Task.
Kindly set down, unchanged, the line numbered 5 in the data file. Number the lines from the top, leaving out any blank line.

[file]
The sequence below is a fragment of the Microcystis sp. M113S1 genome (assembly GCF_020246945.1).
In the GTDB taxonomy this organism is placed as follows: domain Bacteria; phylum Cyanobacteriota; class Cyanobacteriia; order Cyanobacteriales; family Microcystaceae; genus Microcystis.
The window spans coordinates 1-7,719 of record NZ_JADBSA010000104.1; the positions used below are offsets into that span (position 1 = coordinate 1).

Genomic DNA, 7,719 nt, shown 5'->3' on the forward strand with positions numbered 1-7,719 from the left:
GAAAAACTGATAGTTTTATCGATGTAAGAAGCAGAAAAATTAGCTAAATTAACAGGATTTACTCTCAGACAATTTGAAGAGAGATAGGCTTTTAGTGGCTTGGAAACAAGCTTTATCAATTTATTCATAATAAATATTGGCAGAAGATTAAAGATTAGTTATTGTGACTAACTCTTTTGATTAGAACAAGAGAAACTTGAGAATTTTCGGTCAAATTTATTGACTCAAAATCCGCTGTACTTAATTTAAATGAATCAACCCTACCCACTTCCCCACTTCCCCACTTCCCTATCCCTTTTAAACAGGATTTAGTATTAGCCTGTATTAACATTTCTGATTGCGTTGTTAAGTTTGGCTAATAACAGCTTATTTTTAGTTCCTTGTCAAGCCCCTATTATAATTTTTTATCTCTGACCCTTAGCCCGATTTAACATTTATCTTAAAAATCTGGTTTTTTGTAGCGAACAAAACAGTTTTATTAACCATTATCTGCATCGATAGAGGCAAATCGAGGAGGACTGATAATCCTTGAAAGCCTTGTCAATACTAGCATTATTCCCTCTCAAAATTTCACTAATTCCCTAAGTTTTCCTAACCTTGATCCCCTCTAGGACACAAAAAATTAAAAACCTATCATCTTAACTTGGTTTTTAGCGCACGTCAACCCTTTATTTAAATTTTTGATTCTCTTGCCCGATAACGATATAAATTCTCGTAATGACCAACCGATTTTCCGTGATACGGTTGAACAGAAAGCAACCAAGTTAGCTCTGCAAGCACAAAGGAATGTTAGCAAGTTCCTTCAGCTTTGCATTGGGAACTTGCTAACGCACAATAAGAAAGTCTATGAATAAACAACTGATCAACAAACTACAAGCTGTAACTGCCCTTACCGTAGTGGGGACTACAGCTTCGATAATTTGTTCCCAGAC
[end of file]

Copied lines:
GAAAAACTGATAGTTTTATCGATGTAAGAAGCAGAAAAATTAGCTAAATTAACAGGATTTACTCTCAGACAATTTGAAGAGAGATAGGCTTTTAGTGGCTTGGAAACAAGCTTTATCAATTTATTCATAATAAATATTGGCAGAAGATTAAAGATTAGTTATTGTGACTAACTCTTTTGATTAGAACAAGAGAAACTTGAGAATTTTCGGTCAAATTTATTGACTCAAAATCCGCTGTACTTAATTTAAATGAATCAACCCTACCCACTTCCCCACTTCCCCACTTCCCTATCCCTTTTAAACAGGATTTAGTATTAGCCTGTATTAACATTTCTGATTGCGTTGTTAAGTTTGGCTAATAACAGCTTATTTTTAGTTCCTTGTCAAGCCCCTATTATAATTTTTTATCTCTGACCCTTAGCCCGATTTAACATTTATCTTAAAAATCTGGTTTTTTGTAGCGAACAAAACAGTTTTATTAACCATTATCTGCATCGATAGAGGCAAATCGAGGAGGACTGATAATCCTTGAAAGCCTTGTCAATACTAGCATTATTCCCTCTCAAAATTTCACTAATTCCCTAAGTTTTCCTAACCTTGATCCCCTCTAGGACACAAAAAATTAAAAACCTATCATCTTAACTTGGTTTTTAGCGCACGTCAACCCTTTATTTAAATTTTTGATTCTCTTGCCCGATAACGATATAAATTCTCGTAATGACCAACCGATTTTCCGTGATACGGTTGAACAGAAAGCAACCAAGTTAGCTCTGCAAGCACAAAGGAATGTTAGCAAGTTCCTTCAGCTTTGCATTGGGAACTTGCTAACGCACAATAAGAAAGTCTATGAATAAACAACTGATCAACAAACTACAAGCTGTAACTGCCCTTACCGTAGTGGGGACTACAGCTTCGATAATTTGTTCCCAGAC